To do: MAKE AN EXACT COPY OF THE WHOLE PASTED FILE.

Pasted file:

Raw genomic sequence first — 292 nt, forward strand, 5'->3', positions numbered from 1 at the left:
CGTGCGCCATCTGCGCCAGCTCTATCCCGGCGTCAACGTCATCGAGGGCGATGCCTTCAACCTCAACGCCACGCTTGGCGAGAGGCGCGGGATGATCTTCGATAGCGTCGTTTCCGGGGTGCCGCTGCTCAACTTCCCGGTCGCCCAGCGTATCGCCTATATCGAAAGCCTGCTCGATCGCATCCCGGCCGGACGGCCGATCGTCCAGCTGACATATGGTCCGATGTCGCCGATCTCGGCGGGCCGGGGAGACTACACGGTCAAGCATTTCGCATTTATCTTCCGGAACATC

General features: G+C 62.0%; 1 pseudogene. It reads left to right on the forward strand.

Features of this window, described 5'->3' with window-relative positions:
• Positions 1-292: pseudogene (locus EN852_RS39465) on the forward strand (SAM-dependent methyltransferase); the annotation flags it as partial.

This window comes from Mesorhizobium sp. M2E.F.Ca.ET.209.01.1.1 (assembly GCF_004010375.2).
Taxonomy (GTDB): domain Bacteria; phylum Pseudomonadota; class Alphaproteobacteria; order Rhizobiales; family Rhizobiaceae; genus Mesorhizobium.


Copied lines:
Raw genomic sequence first — 292 nt, forward strand, 5'->3', positions numbered from 1 at the left:
CGTGCGCCATCTGCGCCAGCTCTATCCCGGCGTCAACGTCATCGAGGGCGATGCCTTCAACCTCAACGCCACGCTTGGCGAGAGGCGCGGGATGATCTTCGATAGCGTCGTTTCCGGGGTGCCGCTGCTCAACTTCCCGGTCGCCCAGCGTATCGCCTATATCGAAAGCCTGCTCGATCGCATCCCGGCCGGACGGCCGATCGTCCAGCTGACATATGGTCCGATGTCGCCGATCTCGGCGGGCCGGGGAGACTACACGGTCAAGCATTTCGCATTTATCTTCCGGAACATC

General features: G+C 62.0%; 1 pseudogene. It reads left to right on the forward strand.

Features of this window, described 5'->3' with window-relative positions:
• Positions 1-292: pseudogene (locus EN852_RS39465) on the forward strand (SAM-dependent methyltransferase); the annotation flags it as partial.

This window comes from Mesorhizobium sp. M2E.F.Ca.ET.209.01.1.1 (assembly GCF_004010375.2).
Taxonomy (GTDB): domain Bacteria; phylum Pseudomonadota; class Alphaproteobacteria; order Rhizobiales; family Rhizobiaceae; genus Mesorhizobium.